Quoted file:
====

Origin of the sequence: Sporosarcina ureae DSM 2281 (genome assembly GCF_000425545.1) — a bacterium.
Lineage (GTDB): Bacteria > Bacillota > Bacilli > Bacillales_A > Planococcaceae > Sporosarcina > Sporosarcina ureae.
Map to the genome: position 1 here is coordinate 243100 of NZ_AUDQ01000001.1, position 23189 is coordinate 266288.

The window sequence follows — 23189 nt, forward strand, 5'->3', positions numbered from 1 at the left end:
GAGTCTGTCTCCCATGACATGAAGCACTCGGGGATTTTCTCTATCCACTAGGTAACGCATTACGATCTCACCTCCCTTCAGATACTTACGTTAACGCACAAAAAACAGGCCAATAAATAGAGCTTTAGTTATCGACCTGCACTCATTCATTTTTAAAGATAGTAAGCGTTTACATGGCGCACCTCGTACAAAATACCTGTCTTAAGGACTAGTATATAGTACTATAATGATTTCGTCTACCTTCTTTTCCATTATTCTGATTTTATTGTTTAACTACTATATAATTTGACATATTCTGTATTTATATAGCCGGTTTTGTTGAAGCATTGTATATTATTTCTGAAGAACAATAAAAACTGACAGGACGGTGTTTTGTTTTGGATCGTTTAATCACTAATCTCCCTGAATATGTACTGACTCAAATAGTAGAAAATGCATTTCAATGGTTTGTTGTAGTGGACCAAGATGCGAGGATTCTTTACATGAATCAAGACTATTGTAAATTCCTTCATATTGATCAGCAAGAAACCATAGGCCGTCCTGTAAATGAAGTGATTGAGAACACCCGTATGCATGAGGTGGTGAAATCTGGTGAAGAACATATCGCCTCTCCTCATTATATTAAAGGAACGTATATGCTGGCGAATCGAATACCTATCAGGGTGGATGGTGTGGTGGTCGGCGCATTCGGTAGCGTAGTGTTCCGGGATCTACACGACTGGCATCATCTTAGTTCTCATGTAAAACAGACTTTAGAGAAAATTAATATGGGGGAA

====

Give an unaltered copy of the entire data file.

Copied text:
Origin of the sequence: Sporosarcina ureae DSM 2281 (genome assembly GCF_000425545.1) — a bacterium.
Lineage (GTDB): Bacteria > Bacillota > Bacilli > Bacillales_A > Planococcaceae > Sporosarcina > Sporosarcina ureae.
Map to the genome: position 1 here is coordinate 243100 of NZ_AUDQ01000001.1, position 23189 is coordinate 266288.

The window sequence follows — 23189 nt, forward strand, 5'->3', positions numbered from 1 at the left end:
GAGTCTGTCTCCCATGACATGAAGCACTCGGGGATTTTCTCTATCCACTAGGTAACGCATTACGATCTCACCTCCCTTCAGATACTTACGTTAACGCACAAAAAACAGGCCAATAAATAGAGCTTTAGTTATCGACCTGCACTCATTCATTTTTAAAGATAGTAAGCGTTTACATGGCGCACCTCGTACAAAATACCTGTCTTAAGGACTAGTATATAGTACTATAATGATTTCGTCTACCTTCTTTTCCATTATTCTGATTTTATTGTTTAACTACTATATAATTTGACATATTCTGTATTTATATAGCCGGTTTTGTTGAAGCATTGTATATTATTTCTGAAGAACAATAAAAACTGACAGGACGGTGTTTTGTTTTGGATCGTTTAATCACTAATCTCCCTGAATATGTACTGACTCAAATAGTAGAAAATGCATTTCAATGGTTTGTTGTAGTGGACCAAGATGCGAGGATTCTTTACATGAATCAAGACTATTGTAAATTCCTTCATATTGATCAGCAAGAAACCATAGGCCGTCCTGTAAATGAAGTGATTGAGAACACCCGTATGCATGAGGTGGTGAAATCTGGTGAAGAACATATCGCCTCTCCTCATTATATTAAAGGAACGTATATGCTGGCGAATCGAATACCTATCAGGGTGGATGGTGTGGTGGTCGGCGCATTCGGTAGCGTAGTGTTCCGGGATCTACACGACTGGCATCATCTTAGTTCTCATGTAAAACAGACTTTAGAGAAAATTAATATGGGGGAA